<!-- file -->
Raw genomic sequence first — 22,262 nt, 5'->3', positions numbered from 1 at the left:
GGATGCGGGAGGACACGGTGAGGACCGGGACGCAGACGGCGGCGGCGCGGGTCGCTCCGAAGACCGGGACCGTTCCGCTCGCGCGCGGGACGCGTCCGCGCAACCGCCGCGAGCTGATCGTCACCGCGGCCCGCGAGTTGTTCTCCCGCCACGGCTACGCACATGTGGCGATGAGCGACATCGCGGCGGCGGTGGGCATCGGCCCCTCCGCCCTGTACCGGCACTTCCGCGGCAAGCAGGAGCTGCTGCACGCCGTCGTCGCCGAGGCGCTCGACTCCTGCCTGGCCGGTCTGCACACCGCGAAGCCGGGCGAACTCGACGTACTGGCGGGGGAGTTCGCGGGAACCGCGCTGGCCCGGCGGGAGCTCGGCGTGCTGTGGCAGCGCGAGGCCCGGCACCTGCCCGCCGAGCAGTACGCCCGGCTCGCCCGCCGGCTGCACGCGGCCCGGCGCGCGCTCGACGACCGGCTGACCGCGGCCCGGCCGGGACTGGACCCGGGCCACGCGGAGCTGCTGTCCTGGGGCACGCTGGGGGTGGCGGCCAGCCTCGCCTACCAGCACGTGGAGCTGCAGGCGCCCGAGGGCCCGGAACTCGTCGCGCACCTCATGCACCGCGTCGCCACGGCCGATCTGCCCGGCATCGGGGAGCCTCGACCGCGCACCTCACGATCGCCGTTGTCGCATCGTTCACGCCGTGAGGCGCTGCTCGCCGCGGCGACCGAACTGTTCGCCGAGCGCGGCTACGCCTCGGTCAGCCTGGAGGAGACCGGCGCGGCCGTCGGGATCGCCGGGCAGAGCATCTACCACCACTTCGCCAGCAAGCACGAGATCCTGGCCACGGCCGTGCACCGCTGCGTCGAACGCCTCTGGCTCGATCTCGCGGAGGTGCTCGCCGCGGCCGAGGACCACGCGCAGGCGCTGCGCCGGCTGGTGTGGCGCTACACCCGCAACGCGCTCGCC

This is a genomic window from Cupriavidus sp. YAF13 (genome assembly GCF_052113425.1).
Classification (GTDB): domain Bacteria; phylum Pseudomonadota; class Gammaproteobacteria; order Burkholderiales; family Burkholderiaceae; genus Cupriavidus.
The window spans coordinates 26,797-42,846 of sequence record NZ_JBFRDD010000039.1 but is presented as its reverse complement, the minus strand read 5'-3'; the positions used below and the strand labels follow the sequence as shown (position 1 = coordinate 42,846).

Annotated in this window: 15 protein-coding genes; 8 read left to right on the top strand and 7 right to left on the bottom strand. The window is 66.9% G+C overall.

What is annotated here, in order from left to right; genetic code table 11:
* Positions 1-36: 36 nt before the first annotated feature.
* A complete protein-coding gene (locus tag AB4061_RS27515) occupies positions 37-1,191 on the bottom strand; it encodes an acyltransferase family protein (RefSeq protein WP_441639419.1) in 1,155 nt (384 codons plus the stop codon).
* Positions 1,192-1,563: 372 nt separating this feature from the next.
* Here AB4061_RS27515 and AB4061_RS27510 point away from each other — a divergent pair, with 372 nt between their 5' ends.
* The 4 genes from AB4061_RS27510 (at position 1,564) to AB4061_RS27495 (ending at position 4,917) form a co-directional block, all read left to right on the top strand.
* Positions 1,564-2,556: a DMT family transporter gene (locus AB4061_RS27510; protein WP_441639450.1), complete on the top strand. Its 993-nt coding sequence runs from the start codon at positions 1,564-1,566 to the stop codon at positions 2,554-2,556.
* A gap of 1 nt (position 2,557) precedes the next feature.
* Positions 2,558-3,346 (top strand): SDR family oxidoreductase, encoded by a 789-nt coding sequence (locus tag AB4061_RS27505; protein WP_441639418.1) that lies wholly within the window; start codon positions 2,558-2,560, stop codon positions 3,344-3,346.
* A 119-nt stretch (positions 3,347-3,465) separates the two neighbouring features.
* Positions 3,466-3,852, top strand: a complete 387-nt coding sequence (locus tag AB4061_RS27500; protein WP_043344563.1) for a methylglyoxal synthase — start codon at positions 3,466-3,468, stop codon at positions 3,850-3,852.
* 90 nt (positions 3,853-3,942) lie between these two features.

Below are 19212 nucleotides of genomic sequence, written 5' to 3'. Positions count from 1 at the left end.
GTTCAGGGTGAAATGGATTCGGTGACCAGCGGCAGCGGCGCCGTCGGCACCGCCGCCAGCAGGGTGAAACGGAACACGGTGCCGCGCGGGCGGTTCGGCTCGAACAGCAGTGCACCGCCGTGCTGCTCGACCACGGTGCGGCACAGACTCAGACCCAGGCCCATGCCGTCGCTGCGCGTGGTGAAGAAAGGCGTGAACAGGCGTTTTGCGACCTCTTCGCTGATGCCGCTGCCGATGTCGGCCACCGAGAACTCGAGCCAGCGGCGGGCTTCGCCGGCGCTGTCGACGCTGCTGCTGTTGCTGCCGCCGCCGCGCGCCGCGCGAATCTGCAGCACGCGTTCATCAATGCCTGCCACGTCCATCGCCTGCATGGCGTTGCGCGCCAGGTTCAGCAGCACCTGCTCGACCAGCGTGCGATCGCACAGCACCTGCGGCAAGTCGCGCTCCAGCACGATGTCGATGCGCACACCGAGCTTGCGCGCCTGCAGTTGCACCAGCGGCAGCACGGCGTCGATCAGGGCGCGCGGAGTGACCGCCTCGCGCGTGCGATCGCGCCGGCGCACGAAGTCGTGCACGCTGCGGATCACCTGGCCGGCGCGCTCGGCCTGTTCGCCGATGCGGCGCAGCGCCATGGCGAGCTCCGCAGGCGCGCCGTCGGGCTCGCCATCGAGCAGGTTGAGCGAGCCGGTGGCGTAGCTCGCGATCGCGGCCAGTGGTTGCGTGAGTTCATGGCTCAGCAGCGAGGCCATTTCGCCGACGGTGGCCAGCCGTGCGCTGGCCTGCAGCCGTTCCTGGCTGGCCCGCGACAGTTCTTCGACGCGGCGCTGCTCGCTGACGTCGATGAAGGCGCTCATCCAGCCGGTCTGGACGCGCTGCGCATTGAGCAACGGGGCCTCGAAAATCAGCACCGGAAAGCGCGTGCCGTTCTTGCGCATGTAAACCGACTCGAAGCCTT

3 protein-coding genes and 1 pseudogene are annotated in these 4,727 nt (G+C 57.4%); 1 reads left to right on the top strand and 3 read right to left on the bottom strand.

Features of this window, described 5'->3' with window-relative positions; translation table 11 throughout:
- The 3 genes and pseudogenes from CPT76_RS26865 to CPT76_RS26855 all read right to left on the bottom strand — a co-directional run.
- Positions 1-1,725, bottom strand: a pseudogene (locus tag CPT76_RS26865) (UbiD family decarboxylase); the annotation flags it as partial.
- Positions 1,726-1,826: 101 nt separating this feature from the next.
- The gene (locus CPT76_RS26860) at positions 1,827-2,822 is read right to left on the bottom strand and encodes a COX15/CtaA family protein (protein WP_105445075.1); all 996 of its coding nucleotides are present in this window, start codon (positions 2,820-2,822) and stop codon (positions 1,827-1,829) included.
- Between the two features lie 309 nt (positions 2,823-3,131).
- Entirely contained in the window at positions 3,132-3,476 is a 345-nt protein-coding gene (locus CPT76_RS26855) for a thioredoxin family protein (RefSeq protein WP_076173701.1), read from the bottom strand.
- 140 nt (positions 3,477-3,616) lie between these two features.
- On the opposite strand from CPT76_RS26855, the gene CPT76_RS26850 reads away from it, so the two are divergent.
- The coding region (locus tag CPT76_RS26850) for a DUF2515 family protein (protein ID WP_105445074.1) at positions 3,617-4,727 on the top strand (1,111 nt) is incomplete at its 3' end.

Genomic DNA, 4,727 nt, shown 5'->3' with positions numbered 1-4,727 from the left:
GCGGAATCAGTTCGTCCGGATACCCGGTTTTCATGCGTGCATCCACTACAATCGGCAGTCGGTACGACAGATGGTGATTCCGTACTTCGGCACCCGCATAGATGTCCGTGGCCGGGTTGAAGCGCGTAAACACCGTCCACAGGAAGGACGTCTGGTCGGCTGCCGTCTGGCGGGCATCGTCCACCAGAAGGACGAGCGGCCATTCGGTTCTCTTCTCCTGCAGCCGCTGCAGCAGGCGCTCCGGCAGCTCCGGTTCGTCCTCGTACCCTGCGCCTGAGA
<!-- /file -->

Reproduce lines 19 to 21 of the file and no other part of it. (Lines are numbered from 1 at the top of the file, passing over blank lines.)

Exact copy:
Below are 19212 nucleotides of genomic sequence, written 5' to 3'. Positions count from 1 at the left end.
GTTCAGGGTGAAATGGATTCGGTGACCAGCGGCAGCGGCGCCGTCGGCACCGCCGCCAGCAGGGTGAAACGGAACACGGTGCCGCGCGGGCGGTTCGGCTCGAACAGCAGTGCACCGCCGTGCTGCTCGACCACGGTGCGGCACAGACTCAGACCCAGGCCCATGCCGTCGCTGCGCGTGGTGAAGAAAGGCGTGAACAGGCGTTTTGCGACCTCTTCGCTGATGCCGCTGCCGATGTCGGCCACCGAGAACTCGAGCCAGCGGCGGGCTTCGCCGGCGCTGTCGACGCTGCTGCTGTTGCTGCCGCCGCCGCGCGCCGCGCGAATCTGCAGCACGCGTTCATCAATGCCTGCCACGTCCATCGCCTGCATGGCGTTGCGCGCCAGGTTCAGCAGCACCTGCTCGACCAGCGTGCGATCGCACAGCACCTGCGGCAAGTCGCGCTCCAGCACGATGTCGATGCGCACACCGAGCTTGCGCGCCTGCAGTTGCACCAGCGGCAGCACGGCGTCGATCAGGGCGCGCGGAGTGACCGCCTCGCGCGTGCGATCGCGCCGGCGCACGAAGTCGTGCACGCTGCGGATCACCTGGCCGGCGCGCTCGGCCTGTTCGCCGATGCGGCGCAGCGCCATGGCGAGCTCCGCAGGCGCGCCGTCGGGCTCGCCATCGAGCAGGTTGAGCGAGCCGGTGGCGTAGCTCGCGATCGCGGCCAGTGGTTGCGTGAGTTCATGGCTCAGCAGCGAGGCCATTTCGCCGACGGTGGCCAGCCGTGCGCTGGCCTGCAGCCGTTCCTGGCTGGCCCGCGACAGTTCTTCGACGCGGCGCTGCTCGCTGACGTCGATGAAGGCGCTCATCCAGCCGGTCTGGACGCGCTGCGCATTGAGCAACGGGGCCTCGAAAATCAGCACCGGAAAGCGCGTGCCGTTCTTGCGCATGTAAACCGACTCGAAGCCTT

3 protein-coding genes and 1 pseudogene are annotated in these 4,727 nt (G+C 57.4%); 1 reads left to right on the top strand and 3 read right to left on the bottom strand.